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Shema, Jean Bosco
Publications (5 of 5) Show all publications
Shema, J. B. (2018). The adoption and implementation of International Financial Reporting Standards (IFRS) in Rwanda. (Doctoral dissertation). Jönköping: Jönköping University, Jönköping International Business School
Open this publication in new window or tab >>The adoption and implementation of International Financial Reporting Standards (IFRS) in Rwanda
2018 (English)Doctoral thesis, comprehensive summary (Other academic)
Abstract [en]

Accounting has played a significant role in globalization through instruments like the International Accounting Standard Board (IASB), the International Federation of Accountants (IFAC) and the International Financial Reporting Standards (IFRS) which have harmonized global business practices. With the spread of globalization, the persistence of local realities has become a global issue. While IFRS has been adopted across the world, local contexts are impeding its smooth implementation.

This study investigates this phenomenon in the Rwandan context by discussing how IFRS has been adopted by commercial banks in Rwanda and in sub-Saharan African countries. In Rwanda, IFRS’ adoption was influenced by the country’s economic context (dire need for reconstruction), social context (Rwandans with different accounting traditions due to the conflict and the movement of people across the region and in the world and their returning to their home country) and the political context (colonial legacy and accounting initiatives of the independent African countries and Rwanda’s regional and international integration policies).

My findings suggest that the adoption of IFRS was done after intense preparations and its implementation was monitored as it was believed that these standards would catalyze the government’s economic development goals. The findings also show the bi-directional relationship between accounting and the environment in which it operates. While IRFS’ adoption was swayed by the prevailing environment these standards also formed a part of the country’s strategy for economic development and a mechanism for promoting equity among its citizens.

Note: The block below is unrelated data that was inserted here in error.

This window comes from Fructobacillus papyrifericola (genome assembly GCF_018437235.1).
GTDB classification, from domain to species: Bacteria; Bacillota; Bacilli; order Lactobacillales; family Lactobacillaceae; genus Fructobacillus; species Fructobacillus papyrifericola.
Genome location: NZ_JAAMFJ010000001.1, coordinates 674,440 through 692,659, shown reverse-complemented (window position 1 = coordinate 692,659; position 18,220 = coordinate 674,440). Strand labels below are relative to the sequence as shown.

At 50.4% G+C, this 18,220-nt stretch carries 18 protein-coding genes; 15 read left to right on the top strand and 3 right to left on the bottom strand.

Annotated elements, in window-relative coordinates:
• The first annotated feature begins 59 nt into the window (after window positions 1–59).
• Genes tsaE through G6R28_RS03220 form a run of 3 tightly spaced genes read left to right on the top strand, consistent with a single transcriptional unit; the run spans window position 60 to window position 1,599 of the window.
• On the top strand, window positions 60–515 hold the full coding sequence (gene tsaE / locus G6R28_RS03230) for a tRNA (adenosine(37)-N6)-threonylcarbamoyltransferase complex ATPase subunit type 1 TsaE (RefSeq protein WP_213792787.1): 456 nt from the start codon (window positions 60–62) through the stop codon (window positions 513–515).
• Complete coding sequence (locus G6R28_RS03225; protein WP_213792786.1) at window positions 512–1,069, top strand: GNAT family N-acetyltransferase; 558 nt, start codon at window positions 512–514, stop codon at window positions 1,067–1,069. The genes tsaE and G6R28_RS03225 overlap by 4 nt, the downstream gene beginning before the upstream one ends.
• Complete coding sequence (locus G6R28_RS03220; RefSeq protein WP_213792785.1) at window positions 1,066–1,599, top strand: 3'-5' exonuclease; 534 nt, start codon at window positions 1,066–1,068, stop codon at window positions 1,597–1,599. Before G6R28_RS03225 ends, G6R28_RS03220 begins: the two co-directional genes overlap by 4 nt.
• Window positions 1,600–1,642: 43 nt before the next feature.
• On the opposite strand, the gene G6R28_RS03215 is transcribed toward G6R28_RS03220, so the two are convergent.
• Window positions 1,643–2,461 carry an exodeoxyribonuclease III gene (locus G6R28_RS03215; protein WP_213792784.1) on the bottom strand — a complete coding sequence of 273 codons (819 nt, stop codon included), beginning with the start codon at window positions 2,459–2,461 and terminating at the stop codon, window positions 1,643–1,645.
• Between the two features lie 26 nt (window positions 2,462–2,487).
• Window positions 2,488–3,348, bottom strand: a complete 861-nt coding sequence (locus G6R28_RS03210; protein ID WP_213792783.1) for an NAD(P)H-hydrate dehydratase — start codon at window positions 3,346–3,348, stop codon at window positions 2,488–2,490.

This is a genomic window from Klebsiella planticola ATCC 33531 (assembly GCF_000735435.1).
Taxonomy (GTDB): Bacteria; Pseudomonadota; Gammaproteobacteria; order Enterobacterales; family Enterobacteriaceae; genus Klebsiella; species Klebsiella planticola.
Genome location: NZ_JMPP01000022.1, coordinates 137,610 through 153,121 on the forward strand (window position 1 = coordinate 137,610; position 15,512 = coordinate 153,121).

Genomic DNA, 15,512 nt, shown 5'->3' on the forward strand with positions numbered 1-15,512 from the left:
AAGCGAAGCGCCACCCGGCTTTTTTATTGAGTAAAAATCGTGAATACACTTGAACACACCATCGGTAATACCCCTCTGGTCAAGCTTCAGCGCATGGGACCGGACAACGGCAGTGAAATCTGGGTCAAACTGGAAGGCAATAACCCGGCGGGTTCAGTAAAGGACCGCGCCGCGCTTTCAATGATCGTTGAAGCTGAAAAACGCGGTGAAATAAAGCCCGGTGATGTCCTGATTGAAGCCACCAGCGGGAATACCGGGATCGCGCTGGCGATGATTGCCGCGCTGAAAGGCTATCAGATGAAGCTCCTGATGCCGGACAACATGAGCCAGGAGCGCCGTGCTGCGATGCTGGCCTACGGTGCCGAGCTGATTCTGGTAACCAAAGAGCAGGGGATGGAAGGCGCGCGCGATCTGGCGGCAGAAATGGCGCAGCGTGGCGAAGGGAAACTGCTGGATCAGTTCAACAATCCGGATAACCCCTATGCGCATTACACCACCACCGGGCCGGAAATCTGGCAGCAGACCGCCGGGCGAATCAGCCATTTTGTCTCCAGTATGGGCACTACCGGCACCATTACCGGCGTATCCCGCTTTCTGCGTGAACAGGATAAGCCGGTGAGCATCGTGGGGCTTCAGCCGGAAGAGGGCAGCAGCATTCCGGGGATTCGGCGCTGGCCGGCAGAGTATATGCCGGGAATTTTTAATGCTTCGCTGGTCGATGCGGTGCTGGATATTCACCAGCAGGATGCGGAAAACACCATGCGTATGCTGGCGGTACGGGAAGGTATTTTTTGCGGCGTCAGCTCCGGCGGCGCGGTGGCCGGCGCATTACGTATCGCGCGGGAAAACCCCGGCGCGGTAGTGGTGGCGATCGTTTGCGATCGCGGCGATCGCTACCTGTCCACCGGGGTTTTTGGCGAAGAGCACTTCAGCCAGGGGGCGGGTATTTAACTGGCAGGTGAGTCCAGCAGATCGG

The findings also show that the professionalization of accounting was context bound and was influenced by the accounting environment in Rwanda and that professionalization contributed to conflict prevention and resolution among accounting practitioners. The study also shows that the government played a big role in the development of accounting as a profession.

Abstract [sv]

Redovisning har spelat en betydande roll i globaliseringen genom instrument som International Accounting Standard Board (IASB), International Federationen of Accountants (IFAC) och International Financial Reporting Standards (IFRS) vilka har harmoniserat global affärspraxis. Med spridningen av globalisering har beständigheten i lokala realiteter blivit en global fråga. Medan IFRS har införts över världen har den smidiga implementationen hämmats i lokala kontexter.

Denna studie undersöker detta fenomen i den ruandiska kontexten genom att diskutera hur IFRS har införts av affärsbanker i Ruanda och i afrikanska länder söder om Sahara. I Ruanda influerades IFRS-införandet av landets ekonomiska kontext (trängande behov av rekonstruktion), social kontext (ruandier med olika redovisningstraditioner beroende på konflikten och migrationen av folk över regionen och i världen och deras återvändande till sitt hemland) och den politiska kontexten (kolonialt arv och redovisningsinitiativ från självständiga afrikanska stater och Ruandas regionala och internationella intergrationspolicies).

Mina resultat indikerar att införandet av IFRS gjordes efter intensiva förberedelser och dess implementering övervakades eftersom man trodde att dessa standarder skulle katalysera regeringens ekonomiska utvecklingsmål. Resultaten visar också den dubbelriktade relationen mellan redovisning och den omgivning i vilken den verkar. Medan införandet av IFRS vacklade hos den rådande omgivningen, formade dessa standarder också en del av landets strategi för ekonomisk utveckling och en mekanism för att främja rättvisa bland dess medborgare.